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Sheikh Zayed Institute Recognizes Innovation in Pediatric Surgery

Application of 3-CCD image fusion in minimally invasive surgery receives inaugural award at American Pediatric Surgical Association Annual Meeting

PALM DESERT, CA—An abstract featuring a novel fused imaging solution that employs a three channel charge coupled device (3-CCD) to enhance the surgeon’s view in minimally invasive surgery received the inaugural Sheikh Zayed Institute Award for Innovation in Pediatric Surgery at the 2011 Annual Meeting of the American Pediatric Surgical Association (APSA).

Maridelle B. Millendez, MD, a general surgery resident at Walter Reed National Military Medical Center, presented the abstract during APSA’s first Innovation Session on behalf of a research team at National Naval Medical Center. The award, sponsored by the Sheikh Zayed Institute for Pediatric Surgical Innovation at Children’s National Medical Center, recognizes the most innovative abstract from that session, as determined by an appointed APSA review committee.

“Advancing pediatric surgery requires us to innovate,” said Kurt D. Newman, MD, senior vice president of the Sheikh Zayed Institute and the Joseph E. Robert, Jr., Center for Surgical Care. “If successful, this application would give the surgeon greater precision, and is a perfect example of the creative thinking we need to encourage in our field to reimagine pediatric surgery.”

The abstract, titled “Evaluation of intestinal viability using a 3-CCD in children undergoing laparoscopic appendectomy,” was authored by Dr. Millendez, Nicole J. Crane, PhD, Eric A. Elster, MD, and Shawn D. Safford, MD, of the National Naval Medical Center. It demonstrates the novel use of widely available 3-CCD technology to visually enhance the appearance of ischemic versus normal bowel and to provide numerical data that differentiates ischemic from normal bowel. Computer calculated images superimposed over laparoscopic images highlight ischemic bowel in increasing intensities of blue relative to well-oxygenated tissue in increasing intensities of red. Decreasing intensity values correlate with worsening ischemia. Ultimately, the calculation of these enhanced images and the numerical values will be built into existing laparoscopic and handheld cameras to allow the surgeon to make an objective assessment of the viability of bowel while in the operating room. This technology has potential applications across many surgical procedures, especially in reducing the occurrence of short bowel syndrome in pediatric surgical patients.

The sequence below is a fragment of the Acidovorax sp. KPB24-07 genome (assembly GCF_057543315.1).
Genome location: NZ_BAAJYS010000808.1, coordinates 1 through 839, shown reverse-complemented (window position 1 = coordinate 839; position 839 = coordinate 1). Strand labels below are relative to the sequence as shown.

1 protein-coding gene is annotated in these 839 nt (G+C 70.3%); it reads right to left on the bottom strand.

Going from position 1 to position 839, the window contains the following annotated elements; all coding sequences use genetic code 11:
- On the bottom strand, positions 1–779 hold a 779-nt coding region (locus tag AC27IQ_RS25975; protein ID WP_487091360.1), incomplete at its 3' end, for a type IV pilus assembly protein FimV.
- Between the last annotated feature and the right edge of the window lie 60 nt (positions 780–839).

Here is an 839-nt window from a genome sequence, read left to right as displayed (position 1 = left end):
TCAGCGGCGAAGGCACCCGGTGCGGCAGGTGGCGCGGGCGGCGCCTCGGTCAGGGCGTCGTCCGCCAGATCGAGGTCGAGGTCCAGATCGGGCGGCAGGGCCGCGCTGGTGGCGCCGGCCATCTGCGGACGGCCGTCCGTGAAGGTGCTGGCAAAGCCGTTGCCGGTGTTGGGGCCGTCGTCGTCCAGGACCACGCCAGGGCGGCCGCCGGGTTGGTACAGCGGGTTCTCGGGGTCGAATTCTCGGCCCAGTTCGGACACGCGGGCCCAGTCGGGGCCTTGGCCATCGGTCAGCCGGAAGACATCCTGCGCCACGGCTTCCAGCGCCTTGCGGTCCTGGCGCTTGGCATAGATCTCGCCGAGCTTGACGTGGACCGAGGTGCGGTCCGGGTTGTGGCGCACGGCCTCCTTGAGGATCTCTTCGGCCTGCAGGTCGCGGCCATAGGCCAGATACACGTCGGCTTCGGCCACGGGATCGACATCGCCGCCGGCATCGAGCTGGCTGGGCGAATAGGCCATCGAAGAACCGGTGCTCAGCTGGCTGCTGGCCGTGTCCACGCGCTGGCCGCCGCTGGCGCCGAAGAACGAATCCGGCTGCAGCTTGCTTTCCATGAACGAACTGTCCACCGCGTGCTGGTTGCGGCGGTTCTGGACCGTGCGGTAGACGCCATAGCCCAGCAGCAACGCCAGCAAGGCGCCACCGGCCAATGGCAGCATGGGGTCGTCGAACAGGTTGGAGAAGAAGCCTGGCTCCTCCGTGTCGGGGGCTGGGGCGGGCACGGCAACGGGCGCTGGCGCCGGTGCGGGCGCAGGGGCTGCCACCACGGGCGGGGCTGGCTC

Marshall Z. Schwartz, MD, president of the American Pediatric Surgical Association, and Dr. Newman presented Dr. Millendez with the award.

The American Pediatric Surgical Association seeks to ensure optimal pediatric surgical care of patients and their families, to promote excellence in the field, and to foster a vibrant and viable community of pediatric surgeons. The Sheikh Zayed Institute Award for Innovation in Pediatric Surgery was created as part of a historic gift for pediatric surgical innovation given by the government of Abu Dhabi on behalf of the country’s people to Children’s National Medical Center. That gift of $150 million founded the Sheikh Zayed Institute for Pediatric Surgical Innovation, which expands the research of Children’s National through multidisciplinary approaches that aim to make pediatric surgery more precise, less invasive, and pain free.

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Contact: Jennifer Stinebiser, 202-476-4500.

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